That kind of commitment to renewable energy, whether it's nuclear power or wind and solar, is a significant boon to the industry. And there are innovators and entrepreneurs back in the United States that stand to benefit from this commitment by the Chinese government.
So again, this is a way in which smart policy can be good for the planet, but also really good for domestic economy back home. It plays to the strengths of American entrepreneurs and innovators back in the United States.
This is also why a significant portion of this trip already has been devoted to the President trying to open up additional opportunities for American businesses here in Asia. And I think this goes hand-in-hand with that.
Ben, do you want to add to this?
MR. RHODES: Yes, so, I mean, just quite simply, Jim, there's no way that China could possibly peak its carbon emissions around 2030 if they are not acting between now and 2030. Their trajectory has been one of enormous upward emissions -- very dramatic upward trajectory in terms of China becoming the world's largest emitter.
So in terms of the breadth of what they're going to have to do, as we said the other day, their commitment in non-fossil fuel-burning energy to meet their target is going to be commensurate to the electricity production in the United States. It's going to be equal or comparable to their current reliance on coal-fired energy. So in other words, just to have a peak, they're going to have to do an enormous amount.
They're at a different stage of development than we are. They're much more reliant on dirty forms of energy. And so the type of investments that they're going to have do on clean energy, the types of steps that they're going to have to take at home just to reach that peak in 2030 are quite significant. And that will then allow them to go on a downward trajectory in terms of their emissions. And all that is in service of the two degrees Celsius goal that has been set in terms of the international climate framework that's been negotiated over the course of the last several years.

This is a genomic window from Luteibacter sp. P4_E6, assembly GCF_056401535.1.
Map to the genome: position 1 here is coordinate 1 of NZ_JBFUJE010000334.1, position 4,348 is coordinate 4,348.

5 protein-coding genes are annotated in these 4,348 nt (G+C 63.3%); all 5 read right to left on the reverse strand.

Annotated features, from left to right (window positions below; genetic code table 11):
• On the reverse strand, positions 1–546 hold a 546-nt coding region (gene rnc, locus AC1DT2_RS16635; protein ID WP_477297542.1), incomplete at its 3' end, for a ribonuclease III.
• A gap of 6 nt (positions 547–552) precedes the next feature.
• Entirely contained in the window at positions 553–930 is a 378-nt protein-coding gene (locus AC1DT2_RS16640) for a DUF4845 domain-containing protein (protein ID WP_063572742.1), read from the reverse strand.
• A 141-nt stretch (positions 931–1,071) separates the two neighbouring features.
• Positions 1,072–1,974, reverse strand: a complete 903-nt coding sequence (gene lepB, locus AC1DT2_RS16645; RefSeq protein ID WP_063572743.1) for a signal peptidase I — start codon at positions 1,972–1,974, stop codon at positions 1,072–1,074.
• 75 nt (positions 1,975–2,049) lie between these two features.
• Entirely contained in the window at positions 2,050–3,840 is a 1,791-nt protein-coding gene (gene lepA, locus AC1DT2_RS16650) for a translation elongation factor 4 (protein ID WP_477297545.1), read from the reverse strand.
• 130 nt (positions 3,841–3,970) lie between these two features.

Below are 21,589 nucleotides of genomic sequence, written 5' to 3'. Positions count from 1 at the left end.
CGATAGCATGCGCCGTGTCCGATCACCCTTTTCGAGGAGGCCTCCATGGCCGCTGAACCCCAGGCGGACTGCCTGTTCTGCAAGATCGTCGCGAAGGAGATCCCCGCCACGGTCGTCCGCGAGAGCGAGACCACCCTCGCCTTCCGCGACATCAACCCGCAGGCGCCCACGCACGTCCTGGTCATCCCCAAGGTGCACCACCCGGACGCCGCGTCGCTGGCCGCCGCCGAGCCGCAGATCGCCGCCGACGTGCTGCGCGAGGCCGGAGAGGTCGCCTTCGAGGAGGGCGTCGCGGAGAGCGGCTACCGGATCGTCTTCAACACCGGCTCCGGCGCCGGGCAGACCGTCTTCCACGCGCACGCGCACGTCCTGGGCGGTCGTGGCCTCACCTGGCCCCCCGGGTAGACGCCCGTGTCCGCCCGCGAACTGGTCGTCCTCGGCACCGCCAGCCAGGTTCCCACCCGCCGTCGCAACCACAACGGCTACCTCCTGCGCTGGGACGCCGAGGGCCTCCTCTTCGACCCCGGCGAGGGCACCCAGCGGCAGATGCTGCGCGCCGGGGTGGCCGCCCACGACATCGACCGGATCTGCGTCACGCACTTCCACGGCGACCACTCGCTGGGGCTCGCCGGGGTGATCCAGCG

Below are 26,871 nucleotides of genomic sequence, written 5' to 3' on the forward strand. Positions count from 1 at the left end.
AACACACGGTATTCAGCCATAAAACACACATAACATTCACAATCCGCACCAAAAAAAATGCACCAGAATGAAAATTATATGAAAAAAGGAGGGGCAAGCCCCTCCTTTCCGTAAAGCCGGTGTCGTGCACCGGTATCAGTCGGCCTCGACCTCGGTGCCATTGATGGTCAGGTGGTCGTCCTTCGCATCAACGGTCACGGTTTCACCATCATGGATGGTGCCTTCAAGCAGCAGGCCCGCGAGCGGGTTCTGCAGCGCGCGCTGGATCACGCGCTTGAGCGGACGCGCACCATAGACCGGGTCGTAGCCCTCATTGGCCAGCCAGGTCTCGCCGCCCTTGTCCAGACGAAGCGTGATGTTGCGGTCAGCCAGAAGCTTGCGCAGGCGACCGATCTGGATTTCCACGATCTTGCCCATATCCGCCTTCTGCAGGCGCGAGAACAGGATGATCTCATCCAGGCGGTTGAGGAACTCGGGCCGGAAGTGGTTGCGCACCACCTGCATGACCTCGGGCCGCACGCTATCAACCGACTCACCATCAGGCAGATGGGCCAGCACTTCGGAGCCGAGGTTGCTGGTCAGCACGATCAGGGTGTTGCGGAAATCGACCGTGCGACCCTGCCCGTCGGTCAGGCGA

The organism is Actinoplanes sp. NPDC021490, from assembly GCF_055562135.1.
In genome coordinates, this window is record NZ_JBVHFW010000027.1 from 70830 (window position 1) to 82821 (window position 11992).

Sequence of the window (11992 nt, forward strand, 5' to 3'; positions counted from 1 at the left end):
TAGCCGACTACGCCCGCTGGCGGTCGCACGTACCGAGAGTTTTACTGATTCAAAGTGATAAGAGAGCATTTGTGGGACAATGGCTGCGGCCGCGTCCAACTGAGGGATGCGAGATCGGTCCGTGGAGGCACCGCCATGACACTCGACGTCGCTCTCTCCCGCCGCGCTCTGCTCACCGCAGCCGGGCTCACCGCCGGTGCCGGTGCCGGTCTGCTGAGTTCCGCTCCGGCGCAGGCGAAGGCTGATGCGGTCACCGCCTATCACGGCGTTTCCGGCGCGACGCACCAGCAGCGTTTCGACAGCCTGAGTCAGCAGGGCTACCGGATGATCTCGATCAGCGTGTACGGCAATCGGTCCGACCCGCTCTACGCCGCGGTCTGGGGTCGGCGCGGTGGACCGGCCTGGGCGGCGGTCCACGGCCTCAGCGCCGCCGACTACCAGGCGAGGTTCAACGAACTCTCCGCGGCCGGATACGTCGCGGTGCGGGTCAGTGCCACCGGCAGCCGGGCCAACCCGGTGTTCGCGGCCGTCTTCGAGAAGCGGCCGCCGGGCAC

So these are not things that await 2030 for Chinese action. These are things that the Chinese are going to have to be doing in order to peak around 2030, and then see them joining us in reducing emissions.
And look, that's been the key to this whole climate deal all along. Everybody knows that their country is at different stages of development from Europe, the United States, countries like Japan on the one hand, but then emerging economies like China, India, South Africa, Brazil -- investing them in an international climate accord. That's the difference between what we're doing now and Kyoto, which put so much of the burden on the United States and Europe.
Again, the reason why this announcement was so fundamentally important is, as the world's two largest emitters, if China is not bought into this process and if they're not being ambitious in their targets, if they're not changing their energy dynamic, there's no way we can achieve an international climate accord. Because we now have this announcement, it provides a framework for us to go to other countries and to enlist them in their commitments. And we have a huge opportunity because of what we're able to get done with the Chinese.
MR. EARNEST: There's one other thing I want to add to that, and this is -- I mean, this is a view that is consistent with a view that's been expressed by some conservatives -- not this week, of course -- but last week, I noticed that Charles Krauthammer was on Fox News, and he said something I thought was pretty interesting. He said, "I think the one item he" -- meaning the President -- "could negotiate, and I'm serious about this, is climate change. That's the one where if we" -- meaning the United States -- "and China could agree -- if we could agree it would make a difference. You could shut down every coal mine in Kentucky. It won't make a dime's worth of difference. If he" -- meaning the President -- "gets an agreement with China, which he won't, but that's the one area, it would be historic."
So even by the standards set by some Republicans who don't always share the President's view when it comes to reducing carbon pollution, even they at this point would have to agree about the significance of the announcement that was made yesterday.
Q: Because there's been some pretty nasty tone with incoming Republican Congress on immigration; you're going to take executive action before the end of the year. And on climate, you're saying you can meet these requirements without even consulting and dealing with Congress. So on these very two big issues, you don't need Congress is what you're saying.
MR. EARNEST: Well, Jim, we would welcome congressional involvement in these two priorities. The fact of the matter is you have Republican leadership in Congress that is failing to take action on two issues that are critical to the United States, to our future, and to our economy. So it is regrettable that we're not seeing cooperation from Republicans in Congress on two core priorities.
The President has indicated that he's going to use all of the authority that's vested in the executive branch of the United States to take action that would benefit the American people, the American economy, particularly the American economy for middle-class families. And that's consistent with something that the President talked about in the aftermath of last week's election, that during his remaining time in office he's going to squeeze every ounce of opportunity that he has out of the presidency. I think these are a couple of good examples of that.